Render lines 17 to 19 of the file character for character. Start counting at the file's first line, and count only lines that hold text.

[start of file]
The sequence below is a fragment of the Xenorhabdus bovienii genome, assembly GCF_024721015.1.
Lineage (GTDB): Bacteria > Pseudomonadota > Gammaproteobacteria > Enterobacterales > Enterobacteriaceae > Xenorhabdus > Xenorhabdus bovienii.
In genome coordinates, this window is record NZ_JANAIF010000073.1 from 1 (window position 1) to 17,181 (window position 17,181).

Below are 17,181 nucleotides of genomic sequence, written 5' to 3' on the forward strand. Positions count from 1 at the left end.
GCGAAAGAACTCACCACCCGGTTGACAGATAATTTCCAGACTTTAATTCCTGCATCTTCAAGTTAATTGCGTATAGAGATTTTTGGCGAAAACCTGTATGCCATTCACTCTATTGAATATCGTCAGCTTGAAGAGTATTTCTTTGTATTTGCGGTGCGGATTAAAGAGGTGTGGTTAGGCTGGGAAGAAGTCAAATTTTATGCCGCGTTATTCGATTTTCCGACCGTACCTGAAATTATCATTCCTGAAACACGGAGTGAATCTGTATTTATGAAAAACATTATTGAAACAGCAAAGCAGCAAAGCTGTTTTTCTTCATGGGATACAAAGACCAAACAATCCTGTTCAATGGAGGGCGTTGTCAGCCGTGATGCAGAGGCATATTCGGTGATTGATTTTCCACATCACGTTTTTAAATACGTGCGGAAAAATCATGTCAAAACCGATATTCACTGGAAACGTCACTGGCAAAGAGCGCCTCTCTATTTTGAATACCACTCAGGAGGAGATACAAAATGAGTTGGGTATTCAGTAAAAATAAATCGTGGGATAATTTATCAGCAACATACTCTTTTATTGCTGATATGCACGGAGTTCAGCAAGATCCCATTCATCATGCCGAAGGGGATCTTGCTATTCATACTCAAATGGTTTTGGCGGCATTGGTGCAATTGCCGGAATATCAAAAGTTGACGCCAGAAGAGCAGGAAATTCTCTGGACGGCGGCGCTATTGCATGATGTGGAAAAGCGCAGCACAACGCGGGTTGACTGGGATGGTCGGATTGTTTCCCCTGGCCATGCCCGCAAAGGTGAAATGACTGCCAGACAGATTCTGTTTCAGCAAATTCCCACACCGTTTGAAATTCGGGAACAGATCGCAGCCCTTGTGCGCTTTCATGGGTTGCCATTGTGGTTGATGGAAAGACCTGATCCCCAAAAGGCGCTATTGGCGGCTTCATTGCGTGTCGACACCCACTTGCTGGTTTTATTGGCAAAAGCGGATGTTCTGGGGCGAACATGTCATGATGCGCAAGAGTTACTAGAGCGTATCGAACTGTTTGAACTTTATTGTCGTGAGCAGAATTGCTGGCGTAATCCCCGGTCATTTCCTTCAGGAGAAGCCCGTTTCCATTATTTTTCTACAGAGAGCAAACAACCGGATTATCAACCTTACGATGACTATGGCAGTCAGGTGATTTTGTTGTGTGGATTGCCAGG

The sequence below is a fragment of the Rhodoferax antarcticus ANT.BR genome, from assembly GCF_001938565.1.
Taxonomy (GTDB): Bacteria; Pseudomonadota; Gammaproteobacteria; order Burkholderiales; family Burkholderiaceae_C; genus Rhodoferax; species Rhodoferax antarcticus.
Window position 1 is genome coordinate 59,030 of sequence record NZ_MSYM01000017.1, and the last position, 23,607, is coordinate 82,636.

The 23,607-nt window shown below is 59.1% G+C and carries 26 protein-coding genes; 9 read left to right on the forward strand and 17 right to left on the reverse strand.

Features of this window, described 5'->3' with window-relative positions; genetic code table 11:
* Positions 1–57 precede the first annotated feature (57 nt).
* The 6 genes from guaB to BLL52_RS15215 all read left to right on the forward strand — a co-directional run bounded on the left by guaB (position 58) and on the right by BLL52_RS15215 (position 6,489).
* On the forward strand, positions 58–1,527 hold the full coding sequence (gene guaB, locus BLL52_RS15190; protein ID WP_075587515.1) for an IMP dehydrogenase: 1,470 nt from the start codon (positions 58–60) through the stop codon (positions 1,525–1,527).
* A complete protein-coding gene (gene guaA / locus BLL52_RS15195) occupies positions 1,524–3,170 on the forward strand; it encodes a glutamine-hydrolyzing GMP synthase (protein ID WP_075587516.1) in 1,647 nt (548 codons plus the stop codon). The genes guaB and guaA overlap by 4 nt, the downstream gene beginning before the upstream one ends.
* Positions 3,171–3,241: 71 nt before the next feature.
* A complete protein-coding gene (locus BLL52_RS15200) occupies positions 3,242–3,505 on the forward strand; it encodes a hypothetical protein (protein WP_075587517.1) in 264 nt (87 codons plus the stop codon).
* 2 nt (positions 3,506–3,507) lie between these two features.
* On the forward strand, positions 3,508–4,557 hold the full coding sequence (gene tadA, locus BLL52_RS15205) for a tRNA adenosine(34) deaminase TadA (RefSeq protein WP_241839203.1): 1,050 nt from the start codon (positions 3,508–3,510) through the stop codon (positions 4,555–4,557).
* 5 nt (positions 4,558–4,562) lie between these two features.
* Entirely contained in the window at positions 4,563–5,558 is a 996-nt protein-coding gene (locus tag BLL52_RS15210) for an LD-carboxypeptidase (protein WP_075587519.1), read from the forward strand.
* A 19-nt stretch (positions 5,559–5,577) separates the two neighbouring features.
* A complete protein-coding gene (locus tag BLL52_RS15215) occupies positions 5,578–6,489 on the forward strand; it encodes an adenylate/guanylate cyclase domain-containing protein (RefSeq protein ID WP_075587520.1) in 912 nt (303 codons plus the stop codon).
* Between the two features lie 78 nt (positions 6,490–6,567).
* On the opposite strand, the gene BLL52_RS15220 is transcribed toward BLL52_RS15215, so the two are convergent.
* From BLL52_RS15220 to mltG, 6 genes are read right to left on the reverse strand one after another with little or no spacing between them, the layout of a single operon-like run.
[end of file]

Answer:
* 2 nt (positions 3,506–3,507) lie between these two features.
* On the forward strand, positions 3,508–4,557 hold the full coding sequence (gene tadA, locus BLL52_RS15205) for a tRNA adenosine(34) deaminase TadA (RefSeq protein WP_241839203.1): 1,050 nt from the start codon (positions 3,508–3,510) through the stop codon (positions 4,555–4,557).
* 5 nt (positions 4,558–4,562) lie between these two features.